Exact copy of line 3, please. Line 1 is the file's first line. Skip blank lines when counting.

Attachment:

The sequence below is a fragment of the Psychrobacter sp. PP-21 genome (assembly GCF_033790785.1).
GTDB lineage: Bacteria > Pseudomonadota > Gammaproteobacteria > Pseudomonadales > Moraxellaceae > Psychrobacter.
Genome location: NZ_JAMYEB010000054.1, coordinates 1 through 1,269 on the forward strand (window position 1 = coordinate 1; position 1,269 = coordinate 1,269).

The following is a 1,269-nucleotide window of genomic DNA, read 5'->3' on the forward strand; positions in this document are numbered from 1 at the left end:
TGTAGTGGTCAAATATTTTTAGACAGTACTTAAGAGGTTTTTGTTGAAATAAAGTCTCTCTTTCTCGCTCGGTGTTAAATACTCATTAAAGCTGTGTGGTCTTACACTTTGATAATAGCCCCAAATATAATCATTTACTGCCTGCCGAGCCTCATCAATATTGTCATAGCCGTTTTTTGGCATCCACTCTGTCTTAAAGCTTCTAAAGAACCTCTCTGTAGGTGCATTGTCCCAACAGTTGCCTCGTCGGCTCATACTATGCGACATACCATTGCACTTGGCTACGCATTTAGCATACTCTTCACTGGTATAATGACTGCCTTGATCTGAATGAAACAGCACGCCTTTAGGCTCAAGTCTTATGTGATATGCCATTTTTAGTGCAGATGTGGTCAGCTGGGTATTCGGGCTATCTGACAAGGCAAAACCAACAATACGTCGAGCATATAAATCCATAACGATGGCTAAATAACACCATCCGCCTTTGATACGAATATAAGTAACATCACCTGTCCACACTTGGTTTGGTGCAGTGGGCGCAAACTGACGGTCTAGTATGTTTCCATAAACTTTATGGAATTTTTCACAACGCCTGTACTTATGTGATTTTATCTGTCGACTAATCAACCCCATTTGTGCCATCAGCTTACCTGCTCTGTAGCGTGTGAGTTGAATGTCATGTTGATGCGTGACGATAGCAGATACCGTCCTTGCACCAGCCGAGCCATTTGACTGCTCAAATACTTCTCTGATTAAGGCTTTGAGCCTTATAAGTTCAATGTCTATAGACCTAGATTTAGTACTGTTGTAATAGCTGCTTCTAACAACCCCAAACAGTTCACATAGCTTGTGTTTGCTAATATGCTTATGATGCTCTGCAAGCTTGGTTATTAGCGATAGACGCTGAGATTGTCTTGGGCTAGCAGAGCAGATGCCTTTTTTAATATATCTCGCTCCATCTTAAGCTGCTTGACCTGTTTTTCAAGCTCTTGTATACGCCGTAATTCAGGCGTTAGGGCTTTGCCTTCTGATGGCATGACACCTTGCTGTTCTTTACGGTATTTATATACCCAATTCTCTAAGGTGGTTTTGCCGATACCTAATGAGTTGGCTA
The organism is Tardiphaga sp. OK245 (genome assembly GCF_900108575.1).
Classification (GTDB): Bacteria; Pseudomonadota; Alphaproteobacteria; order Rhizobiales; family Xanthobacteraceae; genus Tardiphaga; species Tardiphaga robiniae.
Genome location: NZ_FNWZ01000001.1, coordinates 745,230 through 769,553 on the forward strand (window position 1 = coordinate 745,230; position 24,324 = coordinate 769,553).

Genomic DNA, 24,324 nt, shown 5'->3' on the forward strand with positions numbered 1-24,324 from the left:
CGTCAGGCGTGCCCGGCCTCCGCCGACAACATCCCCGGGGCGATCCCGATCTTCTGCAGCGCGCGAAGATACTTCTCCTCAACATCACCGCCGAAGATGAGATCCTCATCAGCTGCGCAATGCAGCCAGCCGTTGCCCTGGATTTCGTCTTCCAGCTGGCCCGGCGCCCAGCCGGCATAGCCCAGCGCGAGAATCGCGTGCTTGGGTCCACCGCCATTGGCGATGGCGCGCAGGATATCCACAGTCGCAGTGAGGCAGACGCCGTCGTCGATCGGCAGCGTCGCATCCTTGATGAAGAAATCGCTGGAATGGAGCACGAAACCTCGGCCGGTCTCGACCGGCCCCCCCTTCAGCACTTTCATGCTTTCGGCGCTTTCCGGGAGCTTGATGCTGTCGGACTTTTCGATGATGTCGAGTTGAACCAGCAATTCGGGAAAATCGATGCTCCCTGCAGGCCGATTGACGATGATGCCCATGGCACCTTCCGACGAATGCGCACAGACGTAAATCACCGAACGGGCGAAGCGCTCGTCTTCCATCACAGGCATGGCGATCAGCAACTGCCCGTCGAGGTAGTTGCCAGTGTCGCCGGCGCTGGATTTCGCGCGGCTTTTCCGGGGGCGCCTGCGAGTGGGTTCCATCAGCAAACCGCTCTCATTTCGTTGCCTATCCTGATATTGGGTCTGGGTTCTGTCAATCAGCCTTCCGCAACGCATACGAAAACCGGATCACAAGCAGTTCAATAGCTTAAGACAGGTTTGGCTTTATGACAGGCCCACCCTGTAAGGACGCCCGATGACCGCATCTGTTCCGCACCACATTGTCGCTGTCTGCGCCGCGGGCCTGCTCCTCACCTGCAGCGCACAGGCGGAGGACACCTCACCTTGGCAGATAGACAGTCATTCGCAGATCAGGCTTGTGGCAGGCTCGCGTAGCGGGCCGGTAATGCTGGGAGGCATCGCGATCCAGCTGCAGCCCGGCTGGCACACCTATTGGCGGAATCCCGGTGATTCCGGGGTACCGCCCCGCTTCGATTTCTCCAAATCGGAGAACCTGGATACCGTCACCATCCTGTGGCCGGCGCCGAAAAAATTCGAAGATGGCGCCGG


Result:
Genome location: NZ_JAMYEB010000054.1, coordinates 1 through 1,269 on the forward strand (window position 1 = coordinate 1; position 1,269 = coordinate 1,269).